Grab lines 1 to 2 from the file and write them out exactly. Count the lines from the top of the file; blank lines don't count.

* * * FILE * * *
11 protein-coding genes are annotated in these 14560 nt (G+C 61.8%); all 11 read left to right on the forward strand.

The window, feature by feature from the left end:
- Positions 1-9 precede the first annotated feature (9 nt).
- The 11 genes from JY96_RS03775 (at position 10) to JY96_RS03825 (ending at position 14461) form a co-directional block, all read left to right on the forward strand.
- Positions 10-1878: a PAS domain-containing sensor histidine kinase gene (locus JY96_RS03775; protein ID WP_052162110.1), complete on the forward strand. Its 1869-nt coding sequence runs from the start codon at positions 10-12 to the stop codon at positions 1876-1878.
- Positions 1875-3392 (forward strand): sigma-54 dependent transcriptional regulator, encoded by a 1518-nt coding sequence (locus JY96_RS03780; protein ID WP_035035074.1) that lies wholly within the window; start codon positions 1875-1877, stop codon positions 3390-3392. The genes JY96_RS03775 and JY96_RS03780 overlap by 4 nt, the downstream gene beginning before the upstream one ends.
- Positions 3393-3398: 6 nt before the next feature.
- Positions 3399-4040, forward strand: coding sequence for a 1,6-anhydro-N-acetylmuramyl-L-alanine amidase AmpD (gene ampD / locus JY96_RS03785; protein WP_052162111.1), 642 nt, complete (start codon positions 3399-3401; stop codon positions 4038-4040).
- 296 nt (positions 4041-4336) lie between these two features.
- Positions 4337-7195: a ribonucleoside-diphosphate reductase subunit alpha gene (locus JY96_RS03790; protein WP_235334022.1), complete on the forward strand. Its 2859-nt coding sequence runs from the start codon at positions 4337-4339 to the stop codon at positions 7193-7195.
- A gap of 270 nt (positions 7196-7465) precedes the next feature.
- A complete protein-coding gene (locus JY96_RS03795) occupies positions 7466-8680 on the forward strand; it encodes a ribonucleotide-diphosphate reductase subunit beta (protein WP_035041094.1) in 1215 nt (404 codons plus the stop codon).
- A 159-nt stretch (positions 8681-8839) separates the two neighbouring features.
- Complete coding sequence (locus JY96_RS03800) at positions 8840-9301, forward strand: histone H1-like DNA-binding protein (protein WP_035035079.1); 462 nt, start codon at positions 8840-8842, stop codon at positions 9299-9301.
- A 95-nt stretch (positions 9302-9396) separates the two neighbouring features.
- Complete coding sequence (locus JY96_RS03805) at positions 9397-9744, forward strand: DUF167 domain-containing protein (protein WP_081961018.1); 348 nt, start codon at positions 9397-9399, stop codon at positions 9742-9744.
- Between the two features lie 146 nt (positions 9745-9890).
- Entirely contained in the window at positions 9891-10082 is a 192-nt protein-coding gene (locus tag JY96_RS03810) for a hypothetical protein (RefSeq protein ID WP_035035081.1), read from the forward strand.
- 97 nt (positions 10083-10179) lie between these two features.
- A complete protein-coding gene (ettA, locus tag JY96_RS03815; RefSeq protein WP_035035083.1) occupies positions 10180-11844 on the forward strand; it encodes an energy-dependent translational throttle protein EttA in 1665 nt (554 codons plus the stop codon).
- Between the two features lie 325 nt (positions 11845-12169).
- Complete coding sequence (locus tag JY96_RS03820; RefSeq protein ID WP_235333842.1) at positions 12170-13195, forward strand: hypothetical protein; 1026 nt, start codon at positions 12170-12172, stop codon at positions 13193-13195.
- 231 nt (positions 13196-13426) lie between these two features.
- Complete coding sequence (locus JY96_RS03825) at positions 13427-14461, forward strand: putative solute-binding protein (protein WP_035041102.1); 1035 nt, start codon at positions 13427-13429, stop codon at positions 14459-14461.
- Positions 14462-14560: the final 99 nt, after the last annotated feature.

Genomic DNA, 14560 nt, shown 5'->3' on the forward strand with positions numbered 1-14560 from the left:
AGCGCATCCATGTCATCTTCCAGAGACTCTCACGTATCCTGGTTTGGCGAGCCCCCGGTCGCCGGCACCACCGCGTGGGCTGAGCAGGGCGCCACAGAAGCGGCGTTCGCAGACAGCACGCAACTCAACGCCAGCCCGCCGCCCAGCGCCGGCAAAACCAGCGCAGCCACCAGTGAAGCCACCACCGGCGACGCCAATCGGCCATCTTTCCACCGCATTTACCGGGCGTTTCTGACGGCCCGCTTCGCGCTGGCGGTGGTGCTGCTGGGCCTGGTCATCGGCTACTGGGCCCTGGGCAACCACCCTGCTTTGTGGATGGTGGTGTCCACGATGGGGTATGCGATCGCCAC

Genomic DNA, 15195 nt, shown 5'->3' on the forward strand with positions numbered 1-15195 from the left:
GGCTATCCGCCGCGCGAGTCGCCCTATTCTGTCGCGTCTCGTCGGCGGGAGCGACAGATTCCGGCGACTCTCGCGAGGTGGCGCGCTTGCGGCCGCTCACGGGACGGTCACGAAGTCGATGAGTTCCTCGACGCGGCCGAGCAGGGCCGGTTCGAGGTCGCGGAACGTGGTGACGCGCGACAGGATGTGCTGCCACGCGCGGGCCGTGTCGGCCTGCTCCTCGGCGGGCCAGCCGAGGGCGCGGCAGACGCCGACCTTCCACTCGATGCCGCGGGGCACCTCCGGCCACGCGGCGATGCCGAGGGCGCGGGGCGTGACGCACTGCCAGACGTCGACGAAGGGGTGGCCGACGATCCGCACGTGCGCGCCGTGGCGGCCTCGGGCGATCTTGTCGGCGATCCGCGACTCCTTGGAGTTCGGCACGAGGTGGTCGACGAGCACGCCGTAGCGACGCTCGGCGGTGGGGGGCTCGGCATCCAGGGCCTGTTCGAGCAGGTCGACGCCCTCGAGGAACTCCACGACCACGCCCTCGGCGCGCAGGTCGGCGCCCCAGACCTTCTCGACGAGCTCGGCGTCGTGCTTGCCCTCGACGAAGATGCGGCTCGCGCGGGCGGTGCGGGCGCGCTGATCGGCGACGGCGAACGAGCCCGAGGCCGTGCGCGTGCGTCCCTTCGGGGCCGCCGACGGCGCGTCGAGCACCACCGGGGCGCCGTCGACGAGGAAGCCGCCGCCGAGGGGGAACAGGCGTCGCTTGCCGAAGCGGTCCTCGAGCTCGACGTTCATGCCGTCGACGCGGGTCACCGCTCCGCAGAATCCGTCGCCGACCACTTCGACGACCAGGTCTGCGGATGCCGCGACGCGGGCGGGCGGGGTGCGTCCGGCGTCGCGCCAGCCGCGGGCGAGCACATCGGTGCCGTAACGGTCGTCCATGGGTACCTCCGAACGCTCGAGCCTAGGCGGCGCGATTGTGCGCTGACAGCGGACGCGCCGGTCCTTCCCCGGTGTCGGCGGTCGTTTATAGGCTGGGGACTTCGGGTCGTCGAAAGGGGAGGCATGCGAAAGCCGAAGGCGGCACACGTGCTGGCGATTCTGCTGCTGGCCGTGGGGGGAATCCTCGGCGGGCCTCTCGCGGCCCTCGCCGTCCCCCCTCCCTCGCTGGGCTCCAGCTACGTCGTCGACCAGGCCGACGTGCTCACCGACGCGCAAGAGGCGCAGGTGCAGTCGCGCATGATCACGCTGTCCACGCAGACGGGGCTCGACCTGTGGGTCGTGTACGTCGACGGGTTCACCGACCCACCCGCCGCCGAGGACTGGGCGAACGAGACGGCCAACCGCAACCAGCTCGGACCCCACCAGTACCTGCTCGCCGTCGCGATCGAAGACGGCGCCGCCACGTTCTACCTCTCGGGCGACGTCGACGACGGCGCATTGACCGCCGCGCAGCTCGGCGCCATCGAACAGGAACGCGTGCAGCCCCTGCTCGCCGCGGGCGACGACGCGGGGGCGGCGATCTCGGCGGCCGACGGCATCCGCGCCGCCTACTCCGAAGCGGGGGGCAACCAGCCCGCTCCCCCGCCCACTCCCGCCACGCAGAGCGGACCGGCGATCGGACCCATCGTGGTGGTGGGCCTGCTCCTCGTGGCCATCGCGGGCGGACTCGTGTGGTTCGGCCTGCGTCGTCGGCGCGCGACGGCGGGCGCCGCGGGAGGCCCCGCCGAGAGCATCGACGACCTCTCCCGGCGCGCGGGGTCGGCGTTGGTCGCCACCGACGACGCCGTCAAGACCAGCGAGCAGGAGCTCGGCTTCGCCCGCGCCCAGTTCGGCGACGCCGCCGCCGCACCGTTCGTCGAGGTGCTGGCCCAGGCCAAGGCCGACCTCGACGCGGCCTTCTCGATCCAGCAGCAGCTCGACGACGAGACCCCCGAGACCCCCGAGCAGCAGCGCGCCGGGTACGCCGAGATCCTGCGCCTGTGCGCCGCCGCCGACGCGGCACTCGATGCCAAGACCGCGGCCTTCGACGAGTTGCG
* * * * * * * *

11 protein-coding genes are annotated in these 14560 nt (G+C 61.8%); all 11 read left to right on the forward strand.

The window, feature by feature from the left end: